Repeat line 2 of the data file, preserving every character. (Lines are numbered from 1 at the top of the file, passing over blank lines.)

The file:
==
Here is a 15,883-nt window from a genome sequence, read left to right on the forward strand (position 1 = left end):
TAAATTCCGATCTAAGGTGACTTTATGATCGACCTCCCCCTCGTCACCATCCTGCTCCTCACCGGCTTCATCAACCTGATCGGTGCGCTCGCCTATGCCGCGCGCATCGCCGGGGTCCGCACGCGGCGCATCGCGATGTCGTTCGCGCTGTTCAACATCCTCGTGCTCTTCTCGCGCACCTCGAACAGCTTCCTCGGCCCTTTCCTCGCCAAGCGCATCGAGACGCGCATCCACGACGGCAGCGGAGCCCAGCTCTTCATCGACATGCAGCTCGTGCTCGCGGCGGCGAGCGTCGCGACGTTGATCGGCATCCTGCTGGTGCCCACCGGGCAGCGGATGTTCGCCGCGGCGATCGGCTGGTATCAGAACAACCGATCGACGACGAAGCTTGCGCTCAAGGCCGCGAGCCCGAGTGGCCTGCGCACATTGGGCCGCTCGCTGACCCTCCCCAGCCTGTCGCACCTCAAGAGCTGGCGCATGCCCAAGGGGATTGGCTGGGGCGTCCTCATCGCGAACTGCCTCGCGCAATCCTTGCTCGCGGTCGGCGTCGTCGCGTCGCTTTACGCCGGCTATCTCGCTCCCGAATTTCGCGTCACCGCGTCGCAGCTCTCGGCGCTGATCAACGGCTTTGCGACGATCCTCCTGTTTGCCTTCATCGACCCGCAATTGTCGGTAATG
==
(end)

TAAATTCCGATCTAAGGTGACTTTATGATCGACCTCCCCCTCGTCACCATCCTGCTCCTCACCGGCTTCATCAACCTGATCGGTGCGCTCGCCTATGCCGCGCGCATCGCCGGGGTCCGCACGCGGCGCATCGCGATGTCGTTCGCGCTGTTCAACATCCTCGTGCTCTTCTCGCGCACCTCGAACAGCTTCCTCGGCCCTTTCCTCGCCAAGCGCATCGAGACGCGCATCCACGACGGCAGCGGAGCCCAGCTCTTCATCGACATGCAGCTCGTGCTCGCGGCGGCGAGCGTCGCGACGTTGATCGGCATCCTGCTGGTGCCCACCGGGCAGCGGATGTTCGCCGCGGCGATCGGCTGGTATCAGAACAACCGATCGACGACGAAGCTTGCGCTCAAGGCCGCGAGCCCGAGTGGCCTGCGCACATTGGGCCGCTCGCTGACCCTCCCCAGCCTGTCGCACCTCAAGAGCTGGCGCATGCCCAAGGGGATTGGCTGGGGCGTCCTCATCGCGAACTGCCTCGCGCAATCCTTGCTCGCGGTCGGCGTCGTCGCGTCGCTTTACGCCGGCTATCTCGCTCCCGAATTTCGCGTCACCGCGTCGCAGCTCTCGGCGCTGATCAACGGCTTTGCGACGATCCTCCTGTTTGCCTTCATCGACCCGCAATTGTCGGTAATG